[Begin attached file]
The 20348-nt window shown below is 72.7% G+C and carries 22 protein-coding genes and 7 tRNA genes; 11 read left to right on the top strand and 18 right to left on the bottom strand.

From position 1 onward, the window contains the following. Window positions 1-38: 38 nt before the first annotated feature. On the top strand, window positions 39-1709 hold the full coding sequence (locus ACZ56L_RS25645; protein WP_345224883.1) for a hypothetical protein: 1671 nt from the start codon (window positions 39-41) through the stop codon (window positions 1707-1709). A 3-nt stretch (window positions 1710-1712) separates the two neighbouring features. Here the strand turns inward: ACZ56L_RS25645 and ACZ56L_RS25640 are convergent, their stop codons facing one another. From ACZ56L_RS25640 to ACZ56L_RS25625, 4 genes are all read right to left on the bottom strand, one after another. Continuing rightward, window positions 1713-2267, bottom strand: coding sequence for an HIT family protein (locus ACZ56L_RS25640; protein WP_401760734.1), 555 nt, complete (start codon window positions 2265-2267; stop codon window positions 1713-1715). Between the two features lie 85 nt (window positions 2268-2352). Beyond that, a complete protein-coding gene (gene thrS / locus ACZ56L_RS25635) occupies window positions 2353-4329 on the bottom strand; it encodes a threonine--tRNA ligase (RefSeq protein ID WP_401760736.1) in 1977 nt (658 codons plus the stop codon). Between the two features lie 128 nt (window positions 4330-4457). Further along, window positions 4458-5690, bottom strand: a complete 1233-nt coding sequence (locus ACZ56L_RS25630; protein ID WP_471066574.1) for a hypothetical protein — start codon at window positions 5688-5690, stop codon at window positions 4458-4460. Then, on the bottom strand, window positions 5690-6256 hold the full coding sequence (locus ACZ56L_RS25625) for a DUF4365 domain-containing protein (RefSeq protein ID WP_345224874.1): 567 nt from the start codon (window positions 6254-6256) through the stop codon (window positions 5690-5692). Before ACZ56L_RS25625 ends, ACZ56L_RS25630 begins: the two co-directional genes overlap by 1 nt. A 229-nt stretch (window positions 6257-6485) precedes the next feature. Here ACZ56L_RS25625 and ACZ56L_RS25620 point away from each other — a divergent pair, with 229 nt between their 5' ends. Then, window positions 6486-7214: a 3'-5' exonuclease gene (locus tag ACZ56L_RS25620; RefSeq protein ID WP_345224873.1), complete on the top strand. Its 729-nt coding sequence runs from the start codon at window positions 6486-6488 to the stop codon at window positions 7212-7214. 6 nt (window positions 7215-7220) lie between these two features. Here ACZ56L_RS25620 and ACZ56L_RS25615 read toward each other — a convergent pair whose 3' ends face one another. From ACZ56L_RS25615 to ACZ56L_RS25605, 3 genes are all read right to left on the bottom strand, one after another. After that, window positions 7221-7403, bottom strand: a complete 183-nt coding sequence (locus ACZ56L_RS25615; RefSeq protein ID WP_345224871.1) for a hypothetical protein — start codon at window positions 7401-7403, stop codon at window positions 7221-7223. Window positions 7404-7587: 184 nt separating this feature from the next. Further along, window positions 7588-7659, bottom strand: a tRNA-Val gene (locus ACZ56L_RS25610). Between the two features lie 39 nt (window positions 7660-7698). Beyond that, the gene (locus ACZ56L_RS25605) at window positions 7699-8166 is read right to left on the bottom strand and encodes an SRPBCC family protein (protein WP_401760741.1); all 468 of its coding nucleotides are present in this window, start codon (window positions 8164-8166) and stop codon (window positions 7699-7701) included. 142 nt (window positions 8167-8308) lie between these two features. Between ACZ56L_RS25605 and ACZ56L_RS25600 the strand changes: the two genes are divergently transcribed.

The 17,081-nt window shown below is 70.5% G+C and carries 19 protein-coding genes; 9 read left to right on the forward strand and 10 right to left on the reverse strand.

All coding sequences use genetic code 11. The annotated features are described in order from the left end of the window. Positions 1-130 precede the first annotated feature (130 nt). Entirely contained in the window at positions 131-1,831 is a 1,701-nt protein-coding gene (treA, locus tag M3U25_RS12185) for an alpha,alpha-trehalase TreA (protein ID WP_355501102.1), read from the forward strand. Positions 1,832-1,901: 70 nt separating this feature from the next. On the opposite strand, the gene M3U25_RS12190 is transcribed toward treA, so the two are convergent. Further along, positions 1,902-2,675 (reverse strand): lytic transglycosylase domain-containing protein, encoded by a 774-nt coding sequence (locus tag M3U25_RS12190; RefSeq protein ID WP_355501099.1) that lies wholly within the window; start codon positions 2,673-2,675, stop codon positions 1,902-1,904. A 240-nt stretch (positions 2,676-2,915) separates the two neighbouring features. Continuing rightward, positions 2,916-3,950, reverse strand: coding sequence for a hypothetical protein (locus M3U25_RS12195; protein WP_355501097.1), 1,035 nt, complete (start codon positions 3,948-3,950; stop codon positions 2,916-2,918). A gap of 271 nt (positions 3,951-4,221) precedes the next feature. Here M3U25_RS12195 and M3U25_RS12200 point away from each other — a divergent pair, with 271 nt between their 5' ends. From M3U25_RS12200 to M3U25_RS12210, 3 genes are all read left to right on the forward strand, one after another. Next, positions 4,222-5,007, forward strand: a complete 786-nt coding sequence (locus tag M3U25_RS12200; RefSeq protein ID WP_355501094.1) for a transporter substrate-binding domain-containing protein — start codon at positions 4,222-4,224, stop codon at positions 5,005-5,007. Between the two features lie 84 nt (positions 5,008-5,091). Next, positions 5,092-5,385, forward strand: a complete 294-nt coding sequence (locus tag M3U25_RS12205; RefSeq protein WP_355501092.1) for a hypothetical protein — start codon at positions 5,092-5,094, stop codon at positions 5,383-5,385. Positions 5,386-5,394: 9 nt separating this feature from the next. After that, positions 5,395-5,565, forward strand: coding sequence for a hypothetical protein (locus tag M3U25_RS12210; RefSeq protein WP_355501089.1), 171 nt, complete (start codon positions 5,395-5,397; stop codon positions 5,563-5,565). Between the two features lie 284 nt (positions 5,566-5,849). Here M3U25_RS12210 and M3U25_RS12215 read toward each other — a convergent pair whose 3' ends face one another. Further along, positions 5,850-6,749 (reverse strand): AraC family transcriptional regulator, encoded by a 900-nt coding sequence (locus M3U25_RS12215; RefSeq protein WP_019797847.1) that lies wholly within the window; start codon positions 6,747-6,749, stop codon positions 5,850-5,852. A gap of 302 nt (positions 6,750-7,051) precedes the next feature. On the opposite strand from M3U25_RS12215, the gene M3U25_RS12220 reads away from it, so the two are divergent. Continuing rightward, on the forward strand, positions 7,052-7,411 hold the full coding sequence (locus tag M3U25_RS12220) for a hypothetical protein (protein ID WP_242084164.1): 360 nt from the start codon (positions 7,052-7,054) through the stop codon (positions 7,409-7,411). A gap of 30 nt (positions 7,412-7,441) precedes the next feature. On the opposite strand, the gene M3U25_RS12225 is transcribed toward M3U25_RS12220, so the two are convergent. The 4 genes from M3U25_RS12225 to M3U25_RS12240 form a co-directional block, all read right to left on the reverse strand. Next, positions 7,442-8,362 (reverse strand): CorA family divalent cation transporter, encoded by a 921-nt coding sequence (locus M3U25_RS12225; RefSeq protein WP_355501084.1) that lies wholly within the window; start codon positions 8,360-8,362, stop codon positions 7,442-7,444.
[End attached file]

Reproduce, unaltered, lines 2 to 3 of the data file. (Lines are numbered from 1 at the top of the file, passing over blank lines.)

From position 1 onward, the window contains the following. Window positions 1-38: 38 nt before the first annotated feature. On the top strand, window positions 39-1709 hold the full coding sequence (locus ACZ56L_RS25645; protein WP_345224883.1) for a hypothetical protein: 1671 nt from the start codon (window positions 39-41) through the stop codon (window positions 1707-1709). A 3-nt stretch (window positions 1710-1712) separates the two neighbouring features. Here the strand turns inward: ACZ56L_RS25645 and ACZ56L_RS25640 are convergent, their stop codons facing one another. From ACZ56L_RS25640 to ACZ56L_RS25625, 4 genes are all read right to left on the bottom strand, one after another. Continuing rightward, window positions 1713-2267, bottom strand: coding sequence for an HIT family protein (locus ACZ56L_RS25640; protein WP_401760734.1), 555 nt, complete (start codon window positions 2265-2267; stop codon window positions 1713-1715). Between the two features lie 85 nt (window positions 2268-2352). Beyond that, a complete protein-coding gene (gene thrS / locus ACZ56L_RS25635) occupies window positions 2353-4329 on the bottom strand; it encodes a threonine--tRNA ligase (RefSeq protein ID WP_401760736.1) in 1977 nt (658 codons plus the stop codon). Between the two features lie 128 nt (window positions 4330-4457). Further along, window positions 4458-5690, bottom strand: a complete 1233-nt coding sequence (locus ACZ56L_RS25630; protein ID WP_471066574.1) for a hypothetical protein — start codon at window positions 5688-5690, stop codon at window positions 4458-4460. Then, on the bottom strand, window positions 5690-6256 hold the full coding sequence (locus ACZ56L_RS25625) for a DUF4365 domain-containing protein (RefSeq protein ID WP_345224874.1): 567 nt from the start codon (window positions 6254-6256) through the stop codon (window positions 5690-5692). Before ACZ56L_RS25625 ends, ACZ56L_RS25630 begins: the two co-directional genes overlap by 1 nt. A 229-nt stretch (window positions 6257-6485) precedes the next feature. Here ACZ56L_RS25625 and ACZ56L_RS25620 point away from each other — a divergent pair, with 229 nt between their 5' ends. Then, window positions 6486-7214: a 3'-5' exonuclease gene (locus tag ACZ56L_RS25620; RefSeq protein ID WP_345224873.1), complete on the top strand. Its 729-nt coding sequence runs from the start codon at window positions 6486-6488 to the stop codon at window positions 7212-7214. 6 nt (window positions 7215-7220) lie between these two features. Here ACZ56L_RS25620 and ACZ56L_RS25615 read toward each other — a convergent pair whose 3' ends face one another. From ACZ56L_RS25615 to ACZ56L_RS25605, 3 genes are all read right to left on the bottom strand, one after another. After that, window positions 7221-7403, bottom strand: a complete 183-nt coding sequence (locus ACZ56L_RS25615; RefSeq protein ID WP_345224871.1) for a hypothetical protein — start codon at window positions 7401-7403, stop codon at window positions 7221-7223. Window positions 7404-7587: 184 nt separating this feature from the next. Further along, window positions 7588-7659, bottom strand: a tRNA-Val gene (locus ACZ56L_RS25610). Between the two features lie 39 nt (window positions 7660-7698). Beyond that, the gene (locus ACZ56L_RS25605) at window positions 7699-8166 is read right to left on the bottom strand and encodes an SRPBCC family protein (protein WP_401760741.1); all 468 of its coding nucleotides are present in this window, start codon (window positions 8164-8166) and stop codon (window positions 7699-7701) included. 142 nt (window positions 8167-8308) lie between these two features. Between ACZ56L_RS25605 and ACZ56L_RS25600 the strand changes: the two genes are divergently transcribed.

The 17,081-nt window shown below is 70.5% G+C and carries 19 protein-coding genes; 9 read left to right on the forward strand and 10 right to left on the reverse strand.